Ridgefield teen plants garden to help firefighters combat PTSD

Angelina Cerulli, of Ridgefield, is creating a garden at Station 2 for her Girl Scout Gold Award project.

Angelina Cerulli, of Ridgefield, is creating a garden at Station 2 for her Girl Scout Gold Award project.

H John Voorhees III / Hearst Connecticut Media

RIDGEFIELD — Angelina Cerulli knows from years of watching her father what firefighters go through and can struggle with.

That’s why she wanted to fnd a project that could help them when tasked with developing a project to earn her Girl Scouts’ gold award. Specifically, she wondered whether she could help those who suffer from post-traumatic stress disorder.

“I really wanted to do something that would help all the firefighters because it’s something that personally matters to me and I see what they go through, how hard it can be on them, and I’d just like to help them out,” Cerulli said.

So the 16-year-old launched a farm-to-firehouse initiative and has been building a small garden at Ridgefield’s Station 2 department to help local firefighters foster healthy habits in combating the disorder.

She believes the physical actions behind gardening can be a useful tool while the fruits of that labor will prompt healthier eating habits.

“Repetition and repetitive action [such as planting, weeding and watering] are very good for helping the part of the brain that is affected by PTSD,” she said.

“They’ll be spending time together and eating healthier, [which is] also something that can better your mental health,” she added.

Cerulli’s father, Tony Cerulli, said PTSD is “a pretty real thing with first responders,” indicating that he’s seen “a lot of people have trouble” with it over the years.

“I’d like to hope that this in some way helps with that,” he added, emphasizing that just being outside in the sunshine can indeed be a “good distraction” from firefighters’ daily routine and having fruits and vegetables within arms’ reach provides better options, which aren’t always available for them in between emergency calls.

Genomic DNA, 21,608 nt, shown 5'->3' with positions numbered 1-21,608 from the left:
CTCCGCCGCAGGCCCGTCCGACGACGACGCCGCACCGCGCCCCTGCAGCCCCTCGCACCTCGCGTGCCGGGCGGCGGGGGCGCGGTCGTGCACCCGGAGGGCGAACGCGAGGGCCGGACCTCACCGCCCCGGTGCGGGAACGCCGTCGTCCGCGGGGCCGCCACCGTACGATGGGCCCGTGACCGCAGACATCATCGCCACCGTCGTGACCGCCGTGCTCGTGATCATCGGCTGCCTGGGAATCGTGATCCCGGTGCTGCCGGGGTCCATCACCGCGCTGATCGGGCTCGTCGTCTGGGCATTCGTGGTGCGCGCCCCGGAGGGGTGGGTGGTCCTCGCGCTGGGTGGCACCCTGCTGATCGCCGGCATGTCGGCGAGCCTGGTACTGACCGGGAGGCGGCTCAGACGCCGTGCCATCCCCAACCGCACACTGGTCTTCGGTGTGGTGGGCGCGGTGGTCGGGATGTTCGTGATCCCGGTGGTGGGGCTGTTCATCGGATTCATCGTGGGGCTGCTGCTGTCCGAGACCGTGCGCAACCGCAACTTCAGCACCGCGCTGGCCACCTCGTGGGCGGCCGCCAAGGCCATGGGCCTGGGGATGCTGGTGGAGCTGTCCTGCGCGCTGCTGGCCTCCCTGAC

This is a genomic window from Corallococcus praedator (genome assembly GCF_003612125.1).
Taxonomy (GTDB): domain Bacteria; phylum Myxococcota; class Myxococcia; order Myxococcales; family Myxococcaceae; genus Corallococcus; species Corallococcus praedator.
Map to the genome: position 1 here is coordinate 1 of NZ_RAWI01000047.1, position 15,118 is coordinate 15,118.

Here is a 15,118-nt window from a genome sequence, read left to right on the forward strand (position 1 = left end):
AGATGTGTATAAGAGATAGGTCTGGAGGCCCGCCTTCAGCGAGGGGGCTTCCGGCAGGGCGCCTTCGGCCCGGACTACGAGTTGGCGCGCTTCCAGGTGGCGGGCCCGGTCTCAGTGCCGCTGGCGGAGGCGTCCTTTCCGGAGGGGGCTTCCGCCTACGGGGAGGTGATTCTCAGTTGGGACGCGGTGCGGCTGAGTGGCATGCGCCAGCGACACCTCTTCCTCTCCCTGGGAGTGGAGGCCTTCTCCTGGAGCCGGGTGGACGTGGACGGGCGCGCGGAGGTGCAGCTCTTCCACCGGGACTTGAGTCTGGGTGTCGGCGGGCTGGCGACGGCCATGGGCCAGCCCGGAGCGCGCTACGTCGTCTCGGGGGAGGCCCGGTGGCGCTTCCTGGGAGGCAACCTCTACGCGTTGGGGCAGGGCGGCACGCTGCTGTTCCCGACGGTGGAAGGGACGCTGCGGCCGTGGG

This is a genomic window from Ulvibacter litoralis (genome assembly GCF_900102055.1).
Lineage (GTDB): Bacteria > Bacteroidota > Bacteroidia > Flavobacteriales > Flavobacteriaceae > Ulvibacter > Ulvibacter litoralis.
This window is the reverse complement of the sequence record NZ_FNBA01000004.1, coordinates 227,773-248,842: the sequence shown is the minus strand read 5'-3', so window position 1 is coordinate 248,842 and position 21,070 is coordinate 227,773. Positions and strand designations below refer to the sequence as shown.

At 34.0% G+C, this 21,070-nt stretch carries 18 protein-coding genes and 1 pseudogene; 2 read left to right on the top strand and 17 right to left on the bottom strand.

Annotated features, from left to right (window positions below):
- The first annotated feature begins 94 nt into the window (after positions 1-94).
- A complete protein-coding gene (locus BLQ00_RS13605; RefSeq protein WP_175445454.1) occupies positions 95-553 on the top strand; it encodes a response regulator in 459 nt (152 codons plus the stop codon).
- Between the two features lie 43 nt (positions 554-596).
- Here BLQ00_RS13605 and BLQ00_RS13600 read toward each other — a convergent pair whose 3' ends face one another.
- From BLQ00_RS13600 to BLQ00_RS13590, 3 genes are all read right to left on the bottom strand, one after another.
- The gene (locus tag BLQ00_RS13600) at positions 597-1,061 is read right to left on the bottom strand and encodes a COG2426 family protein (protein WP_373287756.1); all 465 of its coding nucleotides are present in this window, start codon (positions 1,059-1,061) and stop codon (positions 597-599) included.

Christel Autuori, director of the institute for holistic health studies at Western Connecticut State University, said PTSD is “extremely common” for first responders. In having to be ready to respond to and and all emergencies in an instant, their adrenaline levels are “sky high” and they don’t really have the time to process events before being “thrusted” to another call, she said.

“Traumas unless really addressed will remain in the body and inhibit healing both mentally and physically,” she said. “They’re so burnt out emotionally and a wreck that it’s hard for them to carry out daily activities.”

PTSD in emergency responders often manifest a range of symptoms including anxiety, depression, trouble concentrating and remembering and in some cases, aggressive behaviors, according to Aututori.

But Autuori noted having a garden within reach provides these responders the “perfect place, a safe space” to release their pent-up negativity.

“[Gardening is] very therapeutic because you’re working with the earth, the simplicity of nature’s cycles are healing and stress reliever,” she said. “[It] puts things back in perspective for you.”

Fire Chief Jerry Myers agreed and said the garden’s purposes can produce a “positive psych effect” for the emergency responders.

Angelina Cerulli has worked with a couple of firefighters to build the structure and brought in a garden specialist for training on how to properly grow the plants. So far she has set up the fencing and lay out garden beds. She will put down soil and embed seeds.

Angelina Cerulli said she hopes to have a full garden with tomatoes, eggplants, herbs, peppers, lettuce,and more by September, just in time for a harvest.

“It’s great to see this come alive after years of being a Girl Scout and something this big, helping two sides of the issue — mental health and physical health — and getting to help the firefighters after everything they’ve done for us,” she said.